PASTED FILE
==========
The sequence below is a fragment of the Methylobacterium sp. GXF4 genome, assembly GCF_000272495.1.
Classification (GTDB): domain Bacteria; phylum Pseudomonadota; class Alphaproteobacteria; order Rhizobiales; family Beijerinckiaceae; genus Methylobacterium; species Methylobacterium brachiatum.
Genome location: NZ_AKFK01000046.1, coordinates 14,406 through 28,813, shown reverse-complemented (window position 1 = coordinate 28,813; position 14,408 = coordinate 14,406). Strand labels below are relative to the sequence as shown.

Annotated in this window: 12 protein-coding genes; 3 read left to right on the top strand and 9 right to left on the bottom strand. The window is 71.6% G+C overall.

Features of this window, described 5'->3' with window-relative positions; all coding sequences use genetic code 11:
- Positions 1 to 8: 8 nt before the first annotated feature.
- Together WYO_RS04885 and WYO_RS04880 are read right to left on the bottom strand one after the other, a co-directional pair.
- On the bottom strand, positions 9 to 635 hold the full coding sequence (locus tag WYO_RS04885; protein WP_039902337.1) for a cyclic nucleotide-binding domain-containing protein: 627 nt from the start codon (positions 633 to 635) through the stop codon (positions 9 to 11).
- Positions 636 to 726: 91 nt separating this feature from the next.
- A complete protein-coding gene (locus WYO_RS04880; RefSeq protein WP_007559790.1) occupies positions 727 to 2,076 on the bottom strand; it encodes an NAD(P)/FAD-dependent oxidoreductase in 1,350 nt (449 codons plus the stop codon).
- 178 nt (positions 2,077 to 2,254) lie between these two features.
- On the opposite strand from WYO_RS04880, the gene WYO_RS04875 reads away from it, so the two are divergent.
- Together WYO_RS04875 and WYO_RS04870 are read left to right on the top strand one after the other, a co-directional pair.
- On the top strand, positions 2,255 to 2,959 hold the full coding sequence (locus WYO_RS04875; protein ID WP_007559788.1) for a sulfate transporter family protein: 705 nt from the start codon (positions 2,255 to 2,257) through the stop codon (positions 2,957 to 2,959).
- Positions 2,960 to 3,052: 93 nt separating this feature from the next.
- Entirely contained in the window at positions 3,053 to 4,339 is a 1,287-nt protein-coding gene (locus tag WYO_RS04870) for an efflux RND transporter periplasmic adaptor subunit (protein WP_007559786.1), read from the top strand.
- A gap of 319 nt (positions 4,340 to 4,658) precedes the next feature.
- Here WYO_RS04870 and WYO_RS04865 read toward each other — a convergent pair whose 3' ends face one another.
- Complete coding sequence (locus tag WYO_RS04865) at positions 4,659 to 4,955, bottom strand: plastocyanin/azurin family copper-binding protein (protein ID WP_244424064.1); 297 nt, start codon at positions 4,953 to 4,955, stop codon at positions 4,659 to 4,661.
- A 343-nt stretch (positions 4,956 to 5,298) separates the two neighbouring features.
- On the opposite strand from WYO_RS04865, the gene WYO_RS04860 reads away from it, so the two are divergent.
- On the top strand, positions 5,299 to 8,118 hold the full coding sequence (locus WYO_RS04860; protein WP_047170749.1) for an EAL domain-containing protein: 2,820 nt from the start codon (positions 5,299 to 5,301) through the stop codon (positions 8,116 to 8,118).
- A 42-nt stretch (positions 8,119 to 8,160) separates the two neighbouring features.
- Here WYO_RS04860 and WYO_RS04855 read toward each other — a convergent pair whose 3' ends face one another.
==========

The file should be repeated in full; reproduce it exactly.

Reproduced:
The sequence below is a fragment of the Methylobacterium sp. GXF4 genome, assembly GCF_000272495.1.
Classification (GTDB): domain Bacteria; phylum Pseudomonadota; class Alphaproteobacteria; order Rhizobiales; family Beijerinckiaceae; genus Methylobacterium; species Methylobacterium brachiatum.
Genome location: NZ_AKFK01000046.1, coordinates 14,406 through 28,813, shown reverse-complemented (window position 1 = coordinate 28,813; position 14,408 = coordinate 14,406). Strand labels below are relative to the sequence as shown.

Annotated in this window: 12 protein-coding genes; 3 read left to right on the top strand and 9 right to left on the bottom strand. The window is 71.6% G+C overall.

Features of this window, described 5'->3' with window-relative positions; all coding sequences use genetic code 11:
- Positions 1 to 8: 8 nt before the first annotated feature.
- Together WYO_RS04885 and WYO_RS04880 are read right to left on the bottom strand one after the other, a co-directional pair.
- On the bottom strand, positions 9 to 635 hold the full coding sequence (locus tag WYO_RS04885; protein WP_039902337.1) for a cyclic nucleotide-binding domain-containing protein: 627 nt from the start codon (positions 633 to 635) through the stop codon (positions 9 to 11).
- Positions 636 to 726: 91 nt separating this feature from the next.
- A complete protein-coding gene (locus WYO_RS04880; RefSeq protein WP_007559790.1) occupies positions 727 to 2,076 on the bottom strand; it encodes an NAD(P)/FAD-dependent oxidoreductase in 1,350 nt (449 codons plus the stop codon).
- 178 nt (positions 2,077 to 2,254) lie between these two features.
- On the opposite strand from WYO_RS04880, the gene WYO_RS04875 reads away from it, so the two are divergent.
- Together WYO_RS04875 and WYO_RS04870 are read left to right on the top strand one after the other, a co-directional pair.
- On the top strand, positions 2,255 to 2,959 hold the full coding sequence (locus WYO_RS04875; protein ID WP_007559788.1) for a sulfate transporter family protein: 705 nt from the start codon (positions 2,255 to 2,257) through the stop codon (positions 2,957 to 2,959).
- Positions 2,960 to 3,052: 93 nt separating this feature from the next.
- Entirely contained in the window at positions 3,053 to 4,339 is a 1,287-nt protein-coding gene (locus tag WYO_RS04870) for an efflux RND transporter periplasmic adaptor subunit (protein WP_007559786.1), read from the top strand.
- A gap of 319 nt (positions 4,340 to 4,658) precedes the next feature.
- Here WYO_RS04870 and WYO_RS04865 read toward each other — a convergent pair whose 3' ends face one another.
- Complete coding sequence (locus tag WYO_RS04865) at positions 4,659 to 4,955, bottom strand: plastocyanin/azurin family copper-binding protein (protein ID WP_244424064.1); 297 nt, start codon at positions 4,953 to 4,955, stop codon at positions 4,659 to 4,661.
- A 343-nt stretch (positions 4,956 to 5,298) separates the two neighbouring features.
- On the opposite strand from WYO_RS04865, the gene WYO_RS04860 reads away from it, so the two are divergent.
- On the top strand, positions 5,299 to 8,118 hold the full coding sequence (locus WYO_RS04860; protein WP_047170749.1) for an EAL domain-containing protein: 2,820 nt from the start codon (positions 5,299 to 5,301) through the stop codon (positions 8,116 to 8,118).
- A 42-nt stretch (positions 8,119 to 8,160) separates the two neighbouring features.
- Here WYO_RS04860 and WYO_RS04855 read toward each other — a convergent pair whose 3' ends face one another.